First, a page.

This is music that wears its heart on its sleeve, even though the heart is dirty and ripped from being torn off time and time again. This is R’n’B at its most operatic; ecstasy and tragedy have never felt so tangible.
Jonny Telafone sits at an odd angle within the realm of Australian electro-meets-R’n’B. His jagged presence prevents him from sitting comfortably in either realm yet both genres benefit greatly from his musical vitality. Jonny’s sci-fi sex tunes resemble The Weeknd rotoscoped: the dark reverberations of the psyche are stretched out and the genuine emotion is illuminated and heightened. It’s as if Jonny Telafone is R’n’B turned up to 11 – exaggerated and overblown – but in saying that, Jonny Telafone’s music might sound overblown because it’s meant to; it’s dependence and despondence taken to extremes and it’s enthralling.
Romeo Must Cry is Jonny’s first full-length release aside from a collection of remastered tunes previously only released on cassette. The album is a journey through the war-torn battlefield of love that Jonny inhabits; filled with debris of broken relationships scattered by errant winds. Jonny stands bewildered at its centre, unsure of how so much damage could be inflicted and if this place could ever be repaired. There is a beauty throughout the album: the pulses, discordant breakdowns and ethereal ascents work to bolster Jonny’s effusive pleas and howls, swaying between buoyant and entombing from song to song. Jonny’s voice communicates the highs and lows admirably, proving that he is a voice that needs to be heard. The entire album should be listened to in a dark room illuminated by purple strobe with smoke machines belching sweet fumes at 2 minute intervals.
Throughout Romeo Must Cry, Jonny erects monuments of passion and devotion to his loves, worshipping their essence and allowing it to sustain him wholly. Even throughout rejection Jonny holds onto feelings as they eat him from the inside until nothing but a husk remains – that is until he finds another object of desire to fill him up again. You get the sense that the Jonny Telafone persona is so intrinsically linked to the notion of passion, connection and love that nothing else seems to exist in his world. The all-or-nothing attitude to relationships is commendable, although each base-level feeling is taken to extremes. Sweetness is so heightened it’s saccharine, devotion borders on obsession, heartbreak verges on complete devastation.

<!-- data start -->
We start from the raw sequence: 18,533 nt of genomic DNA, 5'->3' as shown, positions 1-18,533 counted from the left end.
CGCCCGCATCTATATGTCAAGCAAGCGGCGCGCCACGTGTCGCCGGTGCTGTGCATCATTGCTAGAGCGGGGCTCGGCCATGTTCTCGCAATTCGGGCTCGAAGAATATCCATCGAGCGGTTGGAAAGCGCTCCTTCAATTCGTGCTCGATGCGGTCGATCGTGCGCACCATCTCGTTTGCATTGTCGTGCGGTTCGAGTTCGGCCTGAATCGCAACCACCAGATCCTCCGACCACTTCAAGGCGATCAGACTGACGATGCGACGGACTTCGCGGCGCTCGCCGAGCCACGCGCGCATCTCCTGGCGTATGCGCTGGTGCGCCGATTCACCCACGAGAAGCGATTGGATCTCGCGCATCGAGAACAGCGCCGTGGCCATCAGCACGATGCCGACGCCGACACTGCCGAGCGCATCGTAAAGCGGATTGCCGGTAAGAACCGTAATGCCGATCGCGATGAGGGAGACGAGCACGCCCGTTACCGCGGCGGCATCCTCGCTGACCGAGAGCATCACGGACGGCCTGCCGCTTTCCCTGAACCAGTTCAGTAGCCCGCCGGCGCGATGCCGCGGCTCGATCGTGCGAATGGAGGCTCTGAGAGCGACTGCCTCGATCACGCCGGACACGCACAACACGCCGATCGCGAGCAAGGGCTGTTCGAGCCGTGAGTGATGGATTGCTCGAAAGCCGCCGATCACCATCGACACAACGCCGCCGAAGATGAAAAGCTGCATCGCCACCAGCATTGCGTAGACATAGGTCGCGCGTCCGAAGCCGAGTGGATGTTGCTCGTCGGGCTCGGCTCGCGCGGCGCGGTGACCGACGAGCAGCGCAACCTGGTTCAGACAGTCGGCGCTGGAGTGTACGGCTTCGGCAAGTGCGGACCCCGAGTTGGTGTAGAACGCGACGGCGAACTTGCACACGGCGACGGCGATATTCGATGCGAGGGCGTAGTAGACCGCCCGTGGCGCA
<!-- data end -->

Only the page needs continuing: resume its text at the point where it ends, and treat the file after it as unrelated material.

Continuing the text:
This is music that wears its heart on its sleeve, even though the heart is dirty and ripped from being torn off time and time again. This is R’n’B at its most operatic; ecstasy and tragedy have never felt so tangible. When Jonny debates whether or not he wants to love anymore on ‘Neuromancer’, you feel his inner turmoil. At times the songs do feel a bit samey, and the rap from Bones on ‘Waking Up Crying’ felt a bit out of place, but overall this is a great collection of songs. The music on Romeo Must Cry makes my chest tighten, like when you see your Ex-whatever out on the town but like Jonny would probably tell you, it’s all part of the game – tears will flow but you just have to keep on loving until it sticks.